The project came to fruition as director/producer of the "Miles Ahead" movie, Don Cheadle, asked for Glasper's services in laying down the score for the film which was soon to be released. The jazz pianist and producer, being a fan of the man for years, didn't hesitate but once the score was finished he felt unfulfilled - hence the concept for "Everything's Beautiful" was born. It's billed as a collaboration between Glasper and Miles, which is certainly is not. As I said before it's more of an homage; in an interview Glasper talked about his vision for the proejct was to sample various parts of Miles and build tracks around that - and we're not talking about his unmistakable trumpet sound, in fact there's only one or two songs that actually make use of that beautiful trumpet sound. Many tracks are simply jazzy hip-hop that might sample Miles voice from unreleased studio rehearsals, others might be built around a sample from one of his sidemen's performance on a classic Miles record as is the case of the beautiful "Violets" (featuring an amazing performance by Phonte) who makes use of a Bill Evan's piano sample from "Blue in Green" (1958). Still this is not a put down, because the album is actually very good although with it's multiple guest and little Miles it feels more like another "Black Radio" LP, which is not a bad thing as it's just as good as it's two predecessors. If not even slightly better - the spirit of Miles has that power. 

To me, this is an album that you can play from front to back but my favorite joints is the introduction "Talking Shit" which goes into "Ghetto Walking". They are connected as the intro features the Miles part of the rehearsal of the excellent "Ghetto Walking" (recorded for "In A Silent Way"; considered for "On The Corner"; but ultimately not released until 2001 on "The Complete In A Silent Way Sessions"). One of the most revealing lines here is how Miles tell his drummer (Joe Chambers) to play “some kind of pulse that goes on all the time, that doesn’t sound like ‘ting-ta-ting’” — a disparaging nod to a swinging ride cymbal pattern — in favor of a loop that “doesn’t break, and it doesn’t sound corny.” Already back then he was looking for a hip-hop type of beat, something he woul continue exploring on "On The Coner" (1972) and to full effect on "Doo Bop" with Easy Mo Bee right before his death. Therefore it sounds great when Glasper, who's acting much more like a producer than as a pianist on this LP, adds a banging hip-hop drum pattern to the original "Ghetto Walkin'" music and it sounds blazing hot - especially with an excellent performance by Bilal over the music. Speaking of singers, Miles always made instrumental music for 99% of his career but "Everything's Beautiful" features a wide array of singers and rappers like Illa J, Erykah Badu, Phonte (who I once again must give props for his amazing performance here), Georgia Anne Muldrow and even Stevie Wonder turns up to give his respect on the beautiful album closer "Right On Brotha". The only one who actually played in one of Miles' bands on both stage and is guitarist John Scofield thouh he is left with one of the weaker tracks which feels like a missed opportunity.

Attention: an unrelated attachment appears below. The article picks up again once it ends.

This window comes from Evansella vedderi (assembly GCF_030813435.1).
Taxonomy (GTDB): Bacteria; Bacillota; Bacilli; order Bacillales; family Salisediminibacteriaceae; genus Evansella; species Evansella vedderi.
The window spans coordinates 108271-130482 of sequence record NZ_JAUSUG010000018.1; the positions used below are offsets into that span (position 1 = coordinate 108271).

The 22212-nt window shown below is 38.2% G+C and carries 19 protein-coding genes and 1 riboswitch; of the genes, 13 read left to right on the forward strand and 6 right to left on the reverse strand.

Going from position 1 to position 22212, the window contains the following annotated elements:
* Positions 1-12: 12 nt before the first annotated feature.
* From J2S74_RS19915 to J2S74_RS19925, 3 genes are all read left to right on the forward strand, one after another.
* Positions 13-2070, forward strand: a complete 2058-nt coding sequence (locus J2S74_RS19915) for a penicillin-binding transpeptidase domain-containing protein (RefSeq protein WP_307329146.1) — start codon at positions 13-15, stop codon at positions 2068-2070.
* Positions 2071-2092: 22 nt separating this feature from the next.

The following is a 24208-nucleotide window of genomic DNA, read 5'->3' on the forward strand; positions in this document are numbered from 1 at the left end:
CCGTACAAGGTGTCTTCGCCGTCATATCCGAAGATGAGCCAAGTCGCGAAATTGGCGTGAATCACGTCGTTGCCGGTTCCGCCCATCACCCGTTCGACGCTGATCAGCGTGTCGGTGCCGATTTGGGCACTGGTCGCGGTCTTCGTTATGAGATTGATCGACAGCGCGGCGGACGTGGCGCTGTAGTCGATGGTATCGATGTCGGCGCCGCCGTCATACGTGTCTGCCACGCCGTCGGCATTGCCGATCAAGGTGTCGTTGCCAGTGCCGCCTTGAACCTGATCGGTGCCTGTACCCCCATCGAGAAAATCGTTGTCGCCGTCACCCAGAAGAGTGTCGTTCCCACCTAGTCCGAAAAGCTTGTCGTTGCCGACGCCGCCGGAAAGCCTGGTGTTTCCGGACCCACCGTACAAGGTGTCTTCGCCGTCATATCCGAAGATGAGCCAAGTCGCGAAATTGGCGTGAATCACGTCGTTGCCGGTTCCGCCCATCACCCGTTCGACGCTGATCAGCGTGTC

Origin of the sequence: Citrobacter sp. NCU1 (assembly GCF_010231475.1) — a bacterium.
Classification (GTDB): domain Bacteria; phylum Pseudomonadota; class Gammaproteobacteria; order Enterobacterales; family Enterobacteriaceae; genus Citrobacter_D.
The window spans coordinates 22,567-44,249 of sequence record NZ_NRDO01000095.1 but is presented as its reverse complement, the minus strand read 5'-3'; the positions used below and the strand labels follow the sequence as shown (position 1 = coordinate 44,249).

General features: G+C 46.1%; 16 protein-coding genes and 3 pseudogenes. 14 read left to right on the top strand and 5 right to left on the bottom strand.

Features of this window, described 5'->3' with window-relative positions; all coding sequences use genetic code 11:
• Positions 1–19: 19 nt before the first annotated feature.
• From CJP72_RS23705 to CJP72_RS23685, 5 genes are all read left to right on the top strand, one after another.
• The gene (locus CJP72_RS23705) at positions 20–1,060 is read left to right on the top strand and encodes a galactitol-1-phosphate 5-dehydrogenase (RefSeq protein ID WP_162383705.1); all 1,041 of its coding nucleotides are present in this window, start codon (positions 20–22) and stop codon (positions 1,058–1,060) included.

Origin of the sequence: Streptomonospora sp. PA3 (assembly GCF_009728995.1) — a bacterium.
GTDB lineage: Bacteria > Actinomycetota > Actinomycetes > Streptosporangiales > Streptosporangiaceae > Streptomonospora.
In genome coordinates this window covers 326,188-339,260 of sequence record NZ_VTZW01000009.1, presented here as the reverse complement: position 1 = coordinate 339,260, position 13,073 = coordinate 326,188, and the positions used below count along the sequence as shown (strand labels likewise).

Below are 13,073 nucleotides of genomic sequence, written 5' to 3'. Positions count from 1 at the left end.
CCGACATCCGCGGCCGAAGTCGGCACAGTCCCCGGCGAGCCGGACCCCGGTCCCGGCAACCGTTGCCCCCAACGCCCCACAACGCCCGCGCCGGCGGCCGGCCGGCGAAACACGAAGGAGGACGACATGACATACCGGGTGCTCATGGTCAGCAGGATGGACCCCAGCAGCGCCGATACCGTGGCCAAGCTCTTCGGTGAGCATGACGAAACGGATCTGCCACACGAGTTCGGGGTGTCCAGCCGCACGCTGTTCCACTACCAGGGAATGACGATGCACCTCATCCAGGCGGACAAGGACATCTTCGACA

Without a doubt the best song on the album is "Mayisha", one of Miles' last songs before his semi-retirement in 1975. Glasper's production and sample library of the original master tapes captures the essence of the track without making a carbon-copy of the track in question. Add to that the beautiful vocals of Erykah Badu and most importantly she actually gets a chance to duet with Miles wah-wah infused trumpet, and it sounds like they were in the studio together laying it down together. I'm sure Miles would've loved Erykah and would be proud of this joint. Even Glasper comes out from his proudcer chair to lay down a little solo. This is terrific music and would work as a great introduction to any of the three artists for the uninitated. The Georgia Anne Muldrow / Glasper rendition of "Milestones" is pretty damn fly too to say the least.